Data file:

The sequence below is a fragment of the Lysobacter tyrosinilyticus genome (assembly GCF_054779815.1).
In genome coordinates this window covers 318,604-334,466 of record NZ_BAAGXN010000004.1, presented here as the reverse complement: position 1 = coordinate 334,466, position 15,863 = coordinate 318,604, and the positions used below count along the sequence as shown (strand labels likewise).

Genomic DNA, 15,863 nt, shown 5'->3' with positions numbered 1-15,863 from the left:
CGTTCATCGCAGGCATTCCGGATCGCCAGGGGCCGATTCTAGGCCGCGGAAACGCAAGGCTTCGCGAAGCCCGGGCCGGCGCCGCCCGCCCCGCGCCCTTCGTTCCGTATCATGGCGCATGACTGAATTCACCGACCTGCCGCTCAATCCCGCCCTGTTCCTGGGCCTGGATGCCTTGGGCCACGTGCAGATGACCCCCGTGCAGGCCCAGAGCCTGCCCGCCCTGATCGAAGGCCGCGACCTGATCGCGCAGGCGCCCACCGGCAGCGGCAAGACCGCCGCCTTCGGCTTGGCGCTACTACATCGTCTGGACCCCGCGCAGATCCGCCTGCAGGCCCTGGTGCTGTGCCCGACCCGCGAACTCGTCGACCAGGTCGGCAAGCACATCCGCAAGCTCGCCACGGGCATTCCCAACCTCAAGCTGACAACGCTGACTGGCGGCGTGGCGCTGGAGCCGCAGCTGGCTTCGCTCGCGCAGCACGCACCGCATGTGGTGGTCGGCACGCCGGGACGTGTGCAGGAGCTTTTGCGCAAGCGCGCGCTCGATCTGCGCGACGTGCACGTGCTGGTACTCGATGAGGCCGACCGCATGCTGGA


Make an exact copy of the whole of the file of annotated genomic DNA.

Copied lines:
The sequence below is a fragment of the Lysobacter tyrosinilyticus genome (assembly GCF_054779815.1).
In genome coordinates this window covers 318,604-334,466 of record NZ_BAAGXN010000004.1, presented here as the reverse complement: position 1 = coordinate 334,466, position 15,863 = coordinate 318,604, and the positions used below count along the sequence as shown (strand labels likewise).

Genomic DNA, 15,863 nt, shown 5'->3' with positions numbered 1-15,863 from the left:
CGTTCATCGCAGGCATTCCGGATCGCCAGGGGCCGATTCTAGGCCGCGGAAACGCAAGGCTTCGCGAAGCCCGGGCCGGCGCCGCCCGCCCCGCGCCCTTCGTTCCGTATCATGGCGCATGACTGAATTCACCGACCTGCCGCTCAATCCCGCCCTGTTCCTGGGCCTGGATGCCTTGGGCCACGTGCAGATGACCCCCGTGCAGGCCCAGAGCCTGCCCGCCCTGATCGAAGGCCGCGACCTGATCGCGCAGGCGCCCACCGGCAGCGGCAAGACCGCCGCCTTCGGCTTGGCGCTACTACATCGTCTGGACCCCGCGCAGATCCGCCTGCAGGCCCTGGTGCTGTGCCCGACCCGCGAACTCGTCGACCAGGTCGGCAAGCACATCCGCAAGCTCGCCACGGGCATTCCCAACCTCAAGCTGACAACGCTGACTGGCGGCGTGGCGCTGGAGCCGCAGCTGGCTTCGCTCGCGCAGCACGCACCGCATGTGGTGGTCGGCACGCCGGGACGTGTGCAGGAGCTTTTGCGCAAGCGCGCGCTCGATCTGCGCGACGTGCACGTGCTGGTACTCGATGAGGCCGACCGCATGCTGGA